One key assumption of solution focus is that an attempt to investigate problems does not always clearly comprise a step towards solving them [19]. It may be more helpful to focus on ‘solution’ stories instead. Problems are rarely static; there are always times when things are slightly better. By shifting the focus from problems and shortcomings to moments when things are functioning, and also focussing on the client’s resources, the client can start to take small steps to improve things [18]. In this way, the coach and client can co-construct solutions to progress towards the future they want. A supportive and key starting point for SIM is that we focus on growth. How, why and the function of the co-creating process in a solution focus and its impact on a general level is documented in a systematic summary by Franklin and colleagues [20]. However, there are currently no randomised controlled studies of solution focus as a method for promoting mental health in the school environment. A randomised study of solution focus among young people was recently published, but the outcome of this was to prevent mental problems [21], not principally to promote mental health.

Based on the above two theoretical perspectives, the SIM method was designed to

  1. include topics that reflect the theory of mental health and how it is measured and evaluated
  2. be governed by a solution-focused approach and techniques
  3. enable it to be implemented as far as possible within existing structures in a school environment
  4. enable it to be implemented by specially trained mentors in schools
  5. enable it to be implemented in groups
  6. not be too extensive, but at the same time be enough to be expected to have an impact on mental health.

Method development and preliminary findings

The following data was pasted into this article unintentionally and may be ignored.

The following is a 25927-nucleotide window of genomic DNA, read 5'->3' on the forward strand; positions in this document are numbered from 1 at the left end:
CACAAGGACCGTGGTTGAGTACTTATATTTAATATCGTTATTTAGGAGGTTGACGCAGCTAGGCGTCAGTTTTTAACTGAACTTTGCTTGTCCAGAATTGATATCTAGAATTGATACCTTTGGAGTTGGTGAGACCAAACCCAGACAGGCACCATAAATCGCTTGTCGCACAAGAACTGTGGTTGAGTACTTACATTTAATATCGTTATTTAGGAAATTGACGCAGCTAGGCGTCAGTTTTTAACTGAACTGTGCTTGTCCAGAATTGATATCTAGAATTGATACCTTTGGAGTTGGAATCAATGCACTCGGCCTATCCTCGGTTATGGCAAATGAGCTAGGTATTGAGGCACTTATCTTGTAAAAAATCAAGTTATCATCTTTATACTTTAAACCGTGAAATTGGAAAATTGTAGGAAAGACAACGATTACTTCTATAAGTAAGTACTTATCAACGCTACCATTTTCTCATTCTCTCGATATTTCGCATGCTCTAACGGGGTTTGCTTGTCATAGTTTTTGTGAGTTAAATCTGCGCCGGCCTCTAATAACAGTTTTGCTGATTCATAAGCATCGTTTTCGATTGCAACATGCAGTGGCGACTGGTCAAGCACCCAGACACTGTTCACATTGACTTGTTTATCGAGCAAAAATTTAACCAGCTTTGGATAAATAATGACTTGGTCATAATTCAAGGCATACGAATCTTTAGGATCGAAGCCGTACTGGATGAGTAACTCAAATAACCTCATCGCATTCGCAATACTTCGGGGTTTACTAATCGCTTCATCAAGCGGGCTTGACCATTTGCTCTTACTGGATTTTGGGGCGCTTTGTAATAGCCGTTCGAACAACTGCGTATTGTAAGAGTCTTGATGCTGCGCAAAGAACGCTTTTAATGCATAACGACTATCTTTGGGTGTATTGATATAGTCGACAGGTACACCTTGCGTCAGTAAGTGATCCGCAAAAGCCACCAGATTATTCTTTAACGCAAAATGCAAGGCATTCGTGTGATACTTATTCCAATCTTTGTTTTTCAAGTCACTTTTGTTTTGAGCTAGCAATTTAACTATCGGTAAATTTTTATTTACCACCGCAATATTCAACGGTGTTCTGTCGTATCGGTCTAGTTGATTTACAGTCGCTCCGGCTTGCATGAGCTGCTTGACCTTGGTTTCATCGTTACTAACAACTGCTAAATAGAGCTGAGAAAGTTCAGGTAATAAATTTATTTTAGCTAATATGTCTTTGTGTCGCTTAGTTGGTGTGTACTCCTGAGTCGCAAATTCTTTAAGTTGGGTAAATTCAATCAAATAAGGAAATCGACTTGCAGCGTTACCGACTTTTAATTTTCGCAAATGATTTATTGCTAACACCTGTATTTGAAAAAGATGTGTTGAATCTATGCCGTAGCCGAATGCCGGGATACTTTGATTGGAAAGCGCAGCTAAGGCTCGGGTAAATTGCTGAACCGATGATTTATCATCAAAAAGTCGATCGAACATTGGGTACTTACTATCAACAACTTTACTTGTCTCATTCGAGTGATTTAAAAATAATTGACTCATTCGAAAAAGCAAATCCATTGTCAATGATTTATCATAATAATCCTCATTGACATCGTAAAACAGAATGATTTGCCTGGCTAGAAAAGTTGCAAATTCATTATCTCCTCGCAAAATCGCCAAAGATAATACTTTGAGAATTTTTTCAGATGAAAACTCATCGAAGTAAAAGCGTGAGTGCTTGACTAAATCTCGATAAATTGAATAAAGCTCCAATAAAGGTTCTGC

The development of SIM started during the autumn of 2018 together with various activities in preparation for the research, such as compilations of ethical applications, research plan, questionnaire instrument and interview guides. The first implementation study, including the training of mentors and testing of methods at three upper secondary schools in Västerås, was implemented during the Spring Semester of 2019.

Flow chart of the first feasibility study

Flow chart of the first feasibility study.

This study resulted in several important lessons being learnt, for example

  • that the intervention should be held during the autumn to avoid clashes with, among other things, national examinations
  • to liven up the manual and training material to make them more suitable for young people
  • to include support films to introduce the topics of the intervention and working method
  • to change the order of the intervention’s topics according to the level of abstraction
  • to get backing for the study at an early stage – at least a year before the study starts – in order to incorporate SIM into the school curricula.

Another important finding, and possibly the most important, from the first sub-study comes from discussion ratings given at the end of each discussion session. These ratings involve the quality of the sessions (discussion alliance in group) and are based on Miller’s Group Session Rating Scale (GSRS). GSRS has four components relating to: form, content, how you feel that you were listened to and also the session as a whole [22]. The findings from the first sub-study show that when the median values for GSRS ratings of sessions are seven or above (on a scale of 0 to 10), this suggests that the method will have a statistically significant positive effect on mental well-being; see figure below. This is based on paired tests, where the level of mental well-being after the initiative is compared with the level before the initiative. Another finding, which is also important, is linked to student participation, where students need to attend five of the eight sessions for a statistically significant improvement in mental health to be seen. The latter underlines the importance of backing from an early stage and for SIM to be incorporated in the school curricula.

Median values for the Group Session Rating Scale (GSRS).
Median values for the Group Session Rating Scale (GSRS).

Revision and improvement of the method

In light of the above findings, work to review and improve the method has been underway since the autumn of 2019. This work includes revising both the content of sessions and the method manual and working material for participants. There has also been a major investment in a digital platform adapted for the SIM method, where all of the material was digitalised, and seven short films have also been produced to introduce the various topics for SIM. The digital platform offers, among other things, real-time feedback on the quality of discussions, which teachers can use as a basis for discussions on how sessions could be improved or to maintain good quality.